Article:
Bautista’s slide, outside of any other factors, was late and aggressive, and (maybe most importantly) expected, after he seethed from being hit by the pitch. His slide was directly over the base, a choice he claimed to have consciously made to send a message, as opposed to hurting Odor (and I agree that he could have really hurt him if he wanted to do so). It’s important to keep in mind that on a normal baseball day without such bitter history, the slide would have raised eyebrows, but not sparked a furious reaction. Since Bautista barely clipped Odor, it probably would have been overlooked altogether. But with a new rule mandating that a runner must get down early on his slide while avoiding all targeted contact, defenders now expect to avoid contact altogether. The two rules changes make players see any contact whatsoever as a threat.

There’s a thin line between creating more safety in the game and forcing unreasonable expectations of contact-free play. This uncertainty, combined with an existing history of citable offenses, meant that contact led to retaliation—swift, and in this case, physical.

In time, maybe the rules changes will follow the trajectory of the instant replay. The replay system has led to players virtually ignoring umpires when it comes to questionable calls in the field. Instead, they point to the dugout, asking the replay team to see if the call was right. The players let the rules play out, often without argument.

The effort to continue moving forward in regards to safety is positive, even if the struggle to impose peace among hyper-competitive athletes is perhaps quixotic. But if MLB wants a true culture shift, someone has to brave the book of unwritten rules, not just write new ones for public consumption that are ultimately superseded by a code. Otherwise, players will simply revert to their comfortable biases and habits of reading between the lines.

Complicating matters are the many factors in play. Baseball has uniforms and fans, home teams, deeply rooted loyalties, committed historians, and Twitter accounts. We can’t expect the Blue Jays or the Rangers to be objective when it comes to evaluating the big picture here, at least in the short-term. The players are too invested in their teams, and in having the back of their teammates, to see things the same way. In baseball, you support your teammate, regardless of how poor their choices might be. If Odor were a Blue Jay and Bautista a Ranger, it’s easy to imagine that their team’s opinions would be completely flipped with regards to how the unwritten rules should be applied to the situation.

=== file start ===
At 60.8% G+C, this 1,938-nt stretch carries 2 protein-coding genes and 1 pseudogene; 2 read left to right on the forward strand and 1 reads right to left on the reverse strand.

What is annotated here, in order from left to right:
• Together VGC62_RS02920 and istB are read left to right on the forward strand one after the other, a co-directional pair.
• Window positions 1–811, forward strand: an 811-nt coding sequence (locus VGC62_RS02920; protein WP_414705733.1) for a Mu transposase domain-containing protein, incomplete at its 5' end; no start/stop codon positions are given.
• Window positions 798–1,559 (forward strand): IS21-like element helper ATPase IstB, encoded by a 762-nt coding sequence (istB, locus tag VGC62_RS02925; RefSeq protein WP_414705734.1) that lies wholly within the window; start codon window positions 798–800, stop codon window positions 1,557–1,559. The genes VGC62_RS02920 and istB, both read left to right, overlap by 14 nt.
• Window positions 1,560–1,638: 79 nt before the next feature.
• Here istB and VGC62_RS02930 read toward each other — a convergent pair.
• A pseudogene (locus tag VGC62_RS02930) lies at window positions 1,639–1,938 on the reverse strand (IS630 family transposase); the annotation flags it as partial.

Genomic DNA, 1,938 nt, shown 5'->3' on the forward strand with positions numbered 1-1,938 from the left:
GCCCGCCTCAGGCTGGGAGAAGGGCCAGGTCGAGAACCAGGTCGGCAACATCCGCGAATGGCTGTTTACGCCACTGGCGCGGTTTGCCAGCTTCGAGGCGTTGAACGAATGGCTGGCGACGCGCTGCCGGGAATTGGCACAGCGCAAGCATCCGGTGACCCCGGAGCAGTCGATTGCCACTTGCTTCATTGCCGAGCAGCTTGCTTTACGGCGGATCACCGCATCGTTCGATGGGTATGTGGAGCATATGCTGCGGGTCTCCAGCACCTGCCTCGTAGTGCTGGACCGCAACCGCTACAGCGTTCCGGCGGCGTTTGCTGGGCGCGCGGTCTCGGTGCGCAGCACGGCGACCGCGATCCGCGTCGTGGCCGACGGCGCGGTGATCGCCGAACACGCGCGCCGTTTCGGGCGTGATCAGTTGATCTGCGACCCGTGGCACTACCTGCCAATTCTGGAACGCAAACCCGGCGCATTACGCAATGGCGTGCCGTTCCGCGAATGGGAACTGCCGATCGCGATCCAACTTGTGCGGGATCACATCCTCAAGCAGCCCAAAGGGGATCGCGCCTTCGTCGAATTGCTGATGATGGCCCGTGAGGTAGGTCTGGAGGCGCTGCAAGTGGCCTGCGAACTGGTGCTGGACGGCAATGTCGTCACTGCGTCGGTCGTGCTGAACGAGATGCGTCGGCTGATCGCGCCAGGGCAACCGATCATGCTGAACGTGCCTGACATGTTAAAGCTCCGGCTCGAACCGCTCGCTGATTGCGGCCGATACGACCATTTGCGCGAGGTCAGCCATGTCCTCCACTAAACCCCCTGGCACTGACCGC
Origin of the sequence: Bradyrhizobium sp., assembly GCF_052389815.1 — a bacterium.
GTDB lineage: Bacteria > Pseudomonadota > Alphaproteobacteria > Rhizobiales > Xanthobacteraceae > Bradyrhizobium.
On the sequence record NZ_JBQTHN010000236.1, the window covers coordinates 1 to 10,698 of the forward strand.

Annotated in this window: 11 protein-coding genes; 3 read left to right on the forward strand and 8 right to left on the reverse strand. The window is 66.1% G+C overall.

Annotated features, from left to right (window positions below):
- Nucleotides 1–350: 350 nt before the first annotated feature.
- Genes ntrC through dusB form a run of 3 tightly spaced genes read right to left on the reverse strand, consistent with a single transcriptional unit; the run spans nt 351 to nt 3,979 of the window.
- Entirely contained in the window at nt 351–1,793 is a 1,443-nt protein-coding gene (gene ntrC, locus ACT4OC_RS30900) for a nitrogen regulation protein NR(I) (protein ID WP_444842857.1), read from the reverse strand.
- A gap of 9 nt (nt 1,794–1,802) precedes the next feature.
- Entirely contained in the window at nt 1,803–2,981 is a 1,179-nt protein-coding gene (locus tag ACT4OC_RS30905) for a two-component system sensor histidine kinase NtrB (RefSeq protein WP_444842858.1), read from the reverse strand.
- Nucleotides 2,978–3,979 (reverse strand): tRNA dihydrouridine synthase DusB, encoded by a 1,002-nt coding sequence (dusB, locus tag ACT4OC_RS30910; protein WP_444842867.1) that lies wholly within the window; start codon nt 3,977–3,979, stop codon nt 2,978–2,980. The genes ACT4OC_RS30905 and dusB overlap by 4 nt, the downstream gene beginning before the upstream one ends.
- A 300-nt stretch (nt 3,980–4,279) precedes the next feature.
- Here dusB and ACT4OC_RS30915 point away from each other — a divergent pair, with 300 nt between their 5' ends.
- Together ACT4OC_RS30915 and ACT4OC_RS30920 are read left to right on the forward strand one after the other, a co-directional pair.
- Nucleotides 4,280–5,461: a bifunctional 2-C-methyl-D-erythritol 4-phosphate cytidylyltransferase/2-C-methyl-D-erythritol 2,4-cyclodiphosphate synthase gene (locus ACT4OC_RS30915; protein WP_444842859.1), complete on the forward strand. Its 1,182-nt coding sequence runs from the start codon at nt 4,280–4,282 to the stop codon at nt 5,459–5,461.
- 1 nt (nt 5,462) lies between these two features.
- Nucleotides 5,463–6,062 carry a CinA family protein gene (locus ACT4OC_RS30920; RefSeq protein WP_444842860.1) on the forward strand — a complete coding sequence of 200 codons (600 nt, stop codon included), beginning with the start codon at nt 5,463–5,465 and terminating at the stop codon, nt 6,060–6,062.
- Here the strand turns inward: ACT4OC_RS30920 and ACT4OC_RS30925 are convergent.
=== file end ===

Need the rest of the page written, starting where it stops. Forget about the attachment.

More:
The league can live with the invisible ink in the rulebook as along as retaliation isn’t violent. Punching a fellow ballplayer for fairness turns gifted athletes into  unskilled boxers. You can chalk it up to self-defense or simple fire, but you also have to remember that baseball fights have historically been a chest-beating tango. No one wants to jeopardize their livelihood by breaking their hands on someone else’s skull. No one wants to risk the tool of their trade—their body—to enforce a rule that no one else can read, and therefore judge.

But with the Odor punch front and center, we can see that if players decide to police themselves and punch each other in the heat of an in-progress play, things can go badly. Once you land a punch, the teammates of the player who got punched are now non-negotiably chasing you down with their fists out. There isn’t a lot of room for gentlemanly solutions.

The limited-government crowd, arguing in favor of self-policing, say that players know the limits, and how to regulate punishment. Bautista said that he wanted to send a message of dissatisfaction within the confines of the game, and he mistakenly expected Odor to respond in kind. A little push, a little jawing, a pitch close to hitting someone. Instead, Bautista had a bad scouting report, and Odor punched first and talked later. To Bautista, it all comes down to Odor’s lack of understanding how to read invisible ink.

The pro-rules crowd will want the league to definitively quash this uprising, this affront to the lines of retribution and retaliation. Kids are watching, and with punches landing, people can get seriously hurt. This isn’t the movies, after all, and one punch can lead to many when it comes to a mob of two teams.

But regardless of what might be required in this moment, if we truly want to change the culture of baseball as it pertains to these issues, a heart-to-heart across generations of players is warranted to unravel the art of fairness and how to right a wrong. Baseball needs to tackle the unwritten rule book if it wants to manage the art of restorative justice. Contracting out to do so runs counter to how I learned to play the game in the mid ’90s to ’00s, but then again, no one ever punched me in the face.